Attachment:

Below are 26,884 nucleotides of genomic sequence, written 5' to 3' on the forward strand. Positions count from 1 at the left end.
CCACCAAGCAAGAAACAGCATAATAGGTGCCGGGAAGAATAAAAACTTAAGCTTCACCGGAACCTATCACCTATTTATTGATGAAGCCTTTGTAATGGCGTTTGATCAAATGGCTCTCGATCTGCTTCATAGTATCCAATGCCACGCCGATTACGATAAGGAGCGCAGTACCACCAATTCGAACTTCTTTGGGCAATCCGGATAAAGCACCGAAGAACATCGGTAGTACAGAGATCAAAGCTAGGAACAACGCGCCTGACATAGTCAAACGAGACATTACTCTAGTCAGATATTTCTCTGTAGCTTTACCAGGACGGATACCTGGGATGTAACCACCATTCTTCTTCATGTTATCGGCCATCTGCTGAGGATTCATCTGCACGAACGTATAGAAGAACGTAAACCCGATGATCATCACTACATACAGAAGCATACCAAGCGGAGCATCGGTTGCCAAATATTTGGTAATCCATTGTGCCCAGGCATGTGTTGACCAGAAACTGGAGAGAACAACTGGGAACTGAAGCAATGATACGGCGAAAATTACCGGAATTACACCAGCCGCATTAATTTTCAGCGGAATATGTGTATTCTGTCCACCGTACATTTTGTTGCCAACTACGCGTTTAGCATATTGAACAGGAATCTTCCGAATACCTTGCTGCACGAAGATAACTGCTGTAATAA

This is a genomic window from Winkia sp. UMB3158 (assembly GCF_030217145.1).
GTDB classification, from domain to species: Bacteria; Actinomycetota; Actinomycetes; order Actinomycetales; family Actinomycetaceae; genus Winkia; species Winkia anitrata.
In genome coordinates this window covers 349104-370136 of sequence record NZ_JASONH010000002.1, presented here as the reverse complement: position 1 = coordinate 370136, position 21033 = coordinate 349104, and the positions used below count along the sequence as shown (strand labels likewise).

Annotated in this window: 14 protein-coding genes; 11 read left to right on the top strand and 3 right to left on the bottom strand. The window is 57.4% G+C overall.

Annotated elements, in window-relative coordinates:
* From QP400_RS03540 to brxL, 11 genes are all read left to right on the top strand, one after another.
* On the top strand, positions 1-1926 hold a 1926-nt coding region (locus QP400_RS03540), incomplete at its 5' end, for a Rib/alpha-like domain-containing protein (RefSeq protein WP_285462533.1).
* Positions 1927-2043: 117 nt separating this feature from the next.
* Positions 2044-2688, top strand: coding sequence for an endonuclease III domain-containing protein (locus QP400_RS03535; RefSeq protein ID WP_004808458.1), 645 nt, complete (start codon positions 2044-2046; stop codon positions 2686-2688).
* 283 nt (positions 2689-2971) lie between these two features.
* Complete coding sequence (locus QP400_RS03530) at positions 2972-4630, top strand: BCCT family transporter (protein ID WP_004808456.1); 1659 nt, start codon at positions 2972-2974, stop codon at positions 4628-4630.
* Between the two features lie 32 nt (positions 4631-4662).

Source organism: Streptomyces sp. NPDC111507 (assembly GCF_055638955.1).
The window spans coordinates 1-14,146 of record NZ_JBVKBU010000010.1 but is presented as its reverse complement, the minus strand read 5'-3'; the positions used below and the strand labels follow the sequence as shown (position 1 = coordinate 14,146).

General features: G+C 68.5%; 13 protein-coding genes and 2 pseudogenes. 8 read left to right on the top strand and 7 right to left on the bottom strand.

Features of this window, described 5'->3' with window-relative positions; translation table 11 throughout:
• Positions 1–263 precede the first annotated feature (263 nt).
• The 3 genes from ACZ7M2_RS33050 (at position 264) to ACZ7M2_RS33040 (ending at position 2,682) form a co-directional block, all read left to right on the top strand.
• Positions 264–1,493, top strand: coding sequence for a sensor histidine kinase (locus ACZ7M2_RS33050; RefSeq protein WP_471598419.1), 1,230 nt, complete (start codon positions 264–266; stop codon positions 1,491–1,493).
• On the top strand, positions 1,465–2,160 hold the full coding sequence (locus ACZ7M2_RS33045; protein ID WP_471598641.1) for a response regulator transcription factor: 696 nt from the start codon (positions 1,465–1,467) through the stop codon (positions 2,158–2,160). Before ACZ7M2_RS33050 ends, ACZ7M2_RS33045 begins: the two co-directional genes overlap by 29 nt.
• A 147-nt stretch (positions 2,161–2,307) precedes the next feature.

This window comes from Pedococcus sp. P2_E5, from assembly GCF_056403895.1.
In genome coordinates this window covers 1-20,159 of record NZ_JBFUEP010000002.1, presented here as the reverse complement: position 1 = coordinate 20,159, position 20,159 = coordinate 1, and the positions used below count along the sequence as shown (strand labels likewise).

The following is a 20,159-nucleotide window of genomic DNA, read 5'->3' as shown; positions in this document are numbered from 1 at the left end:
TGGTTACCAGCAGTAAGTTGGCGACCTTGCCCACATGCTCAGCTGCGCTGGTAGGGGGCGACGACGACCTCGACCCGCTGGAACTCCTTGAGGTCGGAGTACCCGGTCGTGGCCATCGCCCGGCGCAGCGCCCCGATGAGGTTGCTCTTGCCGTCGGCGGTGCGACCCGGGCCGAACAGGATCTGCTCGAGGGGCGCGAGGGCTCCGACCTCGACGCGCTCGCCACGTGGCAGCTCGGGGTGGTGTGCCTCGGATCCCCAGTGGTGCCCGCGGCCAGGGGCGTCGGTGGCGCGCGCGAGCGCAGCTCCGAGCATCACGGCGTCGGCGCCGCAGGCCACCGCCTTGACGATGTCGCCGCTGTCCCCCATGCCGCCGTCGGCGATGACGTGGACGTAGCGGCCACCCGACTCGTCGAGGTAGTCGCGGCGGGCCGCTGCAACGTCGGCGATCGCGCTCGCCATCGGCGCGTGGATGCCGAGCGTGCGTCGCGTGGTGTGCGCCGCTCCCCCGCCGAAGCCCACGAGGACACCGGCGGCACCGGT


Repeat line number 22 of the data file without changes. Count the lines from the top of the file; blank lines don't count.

• On the top strand, positions 1,465–2,160 hold the full coding sequence (locus ACZ7M2_RS33045; protein ID WP_471598641.1) for a response regulator transcription factor: 696 nt from the start codon (positions 1,465–1,467) through the stop codon (positions 2,158–2,160). Before ACZ7M2_RS33050 ends, ACZ7M2_RS33045 begins: the two co-directional genes overlap by 29 nt.